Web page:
After she blinked, her head swayed back and forth a few times as she advised I would relent, which she repeated as I left. As a trained teacher myself, I'm pretty sure it's not a good idea to make parents feel inadequate for trying to limit their kids' TV habits, or anything in fact, that is purely parental choice related to a family's values. Society does a good enough job of that already.

It's bloody hard to make tough parenting decisions and to stick with them against the grain of society (hmmm, a topic I could go on about...). You'd think you'd have the support of teachers.

I wonder if she'd have said anything dsifferent if she knew I was more inclined to get stricter the more demanding he became rather than to give in.

Of course, none of this will apply this weekend, as the kids go to Nana's while Bryden and I head off to my cousin's wedding.

8 comments:

Lisa said...

Hi Tiggy,
I find it more than a little shocking that a primary school teacher reacted in such a way. Please tell me she didn't say all that in front him (or any other kid for that matter!)?

Tiggy Johnson said...

Mine was definitely out of earshot, and I'm pretty sure no kids heard.

Penni said...

My kids watch tv and play games on the Internet (French sites Boowa and Kwala and Poisson Rouge mostly) and there have been phases where it's been more than I've been comfortable with. So I really admire the consistency and effort you've put into this particular parenting plan.

Our tv is the size of a computer (in fact Martin's monitor is slightly bigger than our television). That raises a lot of eyebrows from visitors. When we bought it we asked for the smallest tv they had, the guy said no one had ever asked for that before!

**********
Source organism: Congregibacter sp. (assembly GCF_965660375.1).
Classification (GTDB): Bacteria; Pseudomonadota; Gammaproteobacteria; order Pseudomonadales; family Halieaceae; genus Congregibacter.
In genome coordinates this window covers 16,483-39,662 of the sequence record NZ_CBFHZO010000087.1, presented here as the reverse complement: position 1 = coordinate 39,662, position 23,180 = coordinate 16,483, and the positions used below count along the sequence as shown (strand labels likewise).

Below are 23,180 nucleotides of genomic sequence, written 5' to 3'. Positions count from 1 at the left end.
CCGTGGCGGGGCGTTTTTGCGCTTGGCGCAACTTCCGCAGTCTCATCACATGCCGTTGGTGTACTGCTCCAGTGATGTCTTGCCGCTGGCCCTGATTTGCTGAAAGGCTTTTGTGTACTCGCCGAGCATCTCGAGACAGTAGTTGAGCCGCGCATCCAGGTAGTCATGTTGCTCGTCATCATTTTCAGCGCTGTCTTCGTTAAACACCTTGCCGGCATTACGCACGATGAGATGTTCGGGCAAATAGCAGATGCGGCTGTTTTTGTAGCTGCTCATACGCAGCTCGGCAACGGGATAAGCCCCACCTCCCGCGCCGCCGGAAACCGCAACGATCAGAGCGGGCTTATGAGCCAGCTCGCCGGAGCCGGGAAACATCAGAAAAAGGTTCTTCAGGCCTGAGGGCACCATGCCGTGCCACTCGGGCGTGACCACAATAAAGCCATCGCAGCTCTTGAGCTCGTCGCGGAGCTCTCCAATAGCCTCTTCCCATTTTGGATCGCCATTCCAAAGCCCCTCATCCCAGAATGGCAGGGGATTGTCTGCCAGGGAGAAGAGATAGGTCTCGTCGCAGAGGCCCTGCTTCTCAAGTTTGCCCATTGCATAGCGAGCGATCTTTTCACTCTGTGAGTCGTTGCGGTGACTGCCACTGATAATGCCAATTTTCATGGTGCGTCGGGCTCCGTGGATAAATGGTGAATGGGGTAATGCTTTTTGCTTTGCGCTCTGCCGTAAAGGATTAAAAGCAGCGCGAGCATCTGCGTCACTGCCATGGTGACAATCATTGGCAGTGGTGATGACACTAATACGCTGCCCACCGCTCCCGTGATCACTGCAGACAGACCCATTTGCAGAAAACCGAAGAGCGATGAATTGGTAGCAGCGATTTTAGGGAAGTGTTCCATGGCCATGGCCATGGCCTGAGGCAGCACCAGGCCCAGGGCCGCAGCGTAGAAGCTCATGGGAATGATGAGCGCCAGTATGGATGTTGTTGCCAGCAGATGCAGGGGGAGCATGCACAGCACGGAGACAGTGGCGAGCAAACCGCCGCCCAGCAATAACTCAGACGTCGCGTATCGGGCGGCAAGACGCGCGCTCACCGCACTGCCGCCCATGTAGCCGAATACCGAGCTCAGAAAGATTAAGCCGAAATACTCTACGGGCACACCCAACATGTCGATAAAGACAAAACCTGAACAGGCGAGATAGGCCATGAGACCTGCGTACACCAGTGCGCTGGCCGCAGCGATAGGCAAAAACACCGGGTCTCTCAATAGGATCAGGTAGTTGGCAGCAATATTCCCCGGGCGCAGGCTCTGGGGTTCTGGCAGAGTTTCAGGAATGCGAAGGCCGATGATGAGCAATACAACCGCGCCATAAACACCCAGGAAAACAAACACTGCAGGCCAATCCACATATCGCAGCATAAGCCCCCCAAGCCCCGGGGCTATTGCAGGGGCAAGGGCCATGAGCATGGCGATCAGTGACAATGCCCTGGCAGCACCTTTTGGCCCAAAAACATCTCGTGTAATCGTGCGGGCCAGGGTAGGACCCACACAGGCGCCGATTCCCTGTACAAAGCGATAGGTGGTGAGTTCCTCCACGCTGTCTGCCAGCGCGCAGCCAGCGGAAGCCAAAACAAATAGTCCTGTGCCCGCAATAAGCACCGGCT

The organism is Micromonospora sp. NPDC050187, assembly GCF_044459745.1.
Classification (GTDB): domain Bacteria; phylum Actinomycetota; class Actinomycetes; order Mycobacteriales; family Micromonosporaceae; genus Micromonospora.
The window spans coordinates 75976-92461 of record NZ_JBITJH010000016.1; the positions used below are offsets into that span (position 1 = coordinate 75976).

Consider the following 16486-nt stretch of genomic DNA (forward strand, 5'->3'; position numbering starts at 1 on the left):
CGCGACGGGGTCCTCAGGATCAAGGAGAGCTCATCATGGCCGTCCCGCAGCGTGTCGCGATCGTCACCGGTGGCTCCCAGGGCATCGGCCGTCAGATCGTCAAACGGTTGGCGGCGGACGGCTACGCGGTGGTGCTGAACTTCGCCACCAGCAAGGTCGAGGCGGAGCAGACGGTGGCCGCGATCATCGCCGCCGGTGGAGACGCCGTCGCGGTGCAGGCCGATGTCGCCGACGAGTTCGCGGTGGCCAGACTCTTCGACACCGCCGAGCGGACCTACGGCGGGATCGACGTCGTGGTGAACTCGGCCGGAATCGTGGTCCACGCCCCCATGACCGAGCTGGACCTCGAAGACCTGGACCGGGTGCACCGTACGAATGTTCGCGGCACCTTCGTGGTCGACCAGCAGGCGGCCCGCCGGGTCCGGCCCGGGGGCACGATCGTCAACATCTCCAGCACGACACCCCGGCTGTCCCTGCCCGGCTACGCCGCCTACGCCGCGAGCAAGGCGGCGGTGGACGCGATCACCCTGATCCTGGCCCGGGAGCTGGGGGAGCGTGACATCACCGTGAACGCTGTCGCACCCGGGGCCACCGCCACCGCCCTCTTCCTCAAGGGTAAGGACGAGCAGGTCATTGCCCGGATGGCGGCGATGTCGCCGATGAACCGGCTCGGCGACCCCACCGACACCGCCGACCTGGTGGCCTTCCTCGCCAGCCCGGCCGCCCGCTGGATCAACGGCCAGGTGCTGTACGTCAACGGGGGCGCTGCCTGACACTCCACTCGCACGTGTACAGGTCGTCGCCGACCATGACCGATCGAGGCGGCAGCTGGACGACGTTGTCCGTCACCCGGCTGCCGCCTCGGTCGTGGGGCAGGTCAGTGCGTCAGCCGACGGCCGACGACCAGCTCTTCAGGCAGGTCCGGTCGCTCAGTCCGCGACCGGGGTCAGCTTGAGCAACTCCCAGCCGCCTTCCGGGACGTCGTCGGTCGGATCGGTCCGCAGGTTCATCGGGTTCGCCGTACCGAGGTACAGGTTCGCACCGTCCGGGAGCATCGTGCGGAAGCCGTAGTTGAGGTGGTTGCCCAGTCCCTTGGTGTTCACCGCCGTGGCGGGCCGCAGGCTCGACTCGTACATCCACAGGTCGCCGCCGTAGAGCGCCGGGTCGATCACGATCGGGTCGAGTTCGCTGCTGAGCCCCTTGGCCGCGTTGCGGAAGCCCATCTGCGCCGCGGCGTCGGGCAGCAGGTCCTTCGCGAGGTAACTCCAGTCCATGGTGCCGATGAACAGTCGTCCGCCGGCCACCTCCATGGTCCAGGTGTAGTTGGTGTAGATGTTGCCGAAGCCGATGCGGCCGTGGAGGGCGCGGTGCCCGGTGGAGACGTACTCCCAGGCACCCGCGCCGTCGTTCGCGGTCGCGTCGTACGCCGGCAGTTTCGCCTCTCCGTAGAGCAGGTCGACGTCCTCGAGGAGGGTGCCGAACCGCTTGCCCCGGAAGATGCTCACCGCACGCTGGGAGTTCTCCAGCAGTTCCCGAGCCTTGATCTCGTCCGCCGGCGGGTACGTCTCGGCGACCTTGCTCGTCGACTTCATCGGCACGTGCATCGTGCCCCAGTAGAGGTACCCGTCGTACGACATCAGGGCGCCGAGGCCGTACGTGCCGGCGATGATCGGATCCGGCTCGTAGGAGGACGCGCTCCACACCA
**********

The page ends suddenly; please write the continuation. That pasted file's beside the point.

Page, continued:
Penni said...

Also, everyone in his family always asks us 'did you see blah blah blah on tv last night...?' even though they know we haven't watched tellie for 6 years. It's very odd.

Chris Flynn said...

The American Academy of Pediatrics released a report in September claiming kids between 8 and 18 are exposed to an average of 6 hours 21 minutes of media per day (including TV, film, radio and games), so you're doing pretty well there Tiggy. Unforgivable reaction from a teacher.

Tiggy Johnson said...

Penni, I'll bet that sales guy still tells the story like you're the crazy parents that came in wanting a small TV. hehe.

Chris, I wonder if that's the research I heard a snippet of on the radio this afternoon? I think if I add the radio in the car even, or CDs, the kids' exposure still might's add to that on a weekly basis, forget the day.

Thanks to all of you for your wonderful support. How it should be!

Leonie said...

If she caved to the demands of her own children what is she like with a classroom full of demanding grade oners???? MAkes me wonder who is in control of her classroom. Stick to your guns, you know what works for you and yours, she obviously doesn't!

Tony Tulloch said...

Tiggy, you stick to your guns. I think the teacher was unprofessional in her attitude and you should not feel guilty in response.

Our kids have watched very little television throughout their lives (possibly less than 30 minutes free to air per week). We preferred to use videos/DVDs that we had more control over. We watch the box as a family and still only watch an average of 5-8 hours a week (including a Saturday night movie).

Both kids have access to Playstation and handheld electronic games, but by preference they read, draw, or complete craft activities.

Please do NOT relent.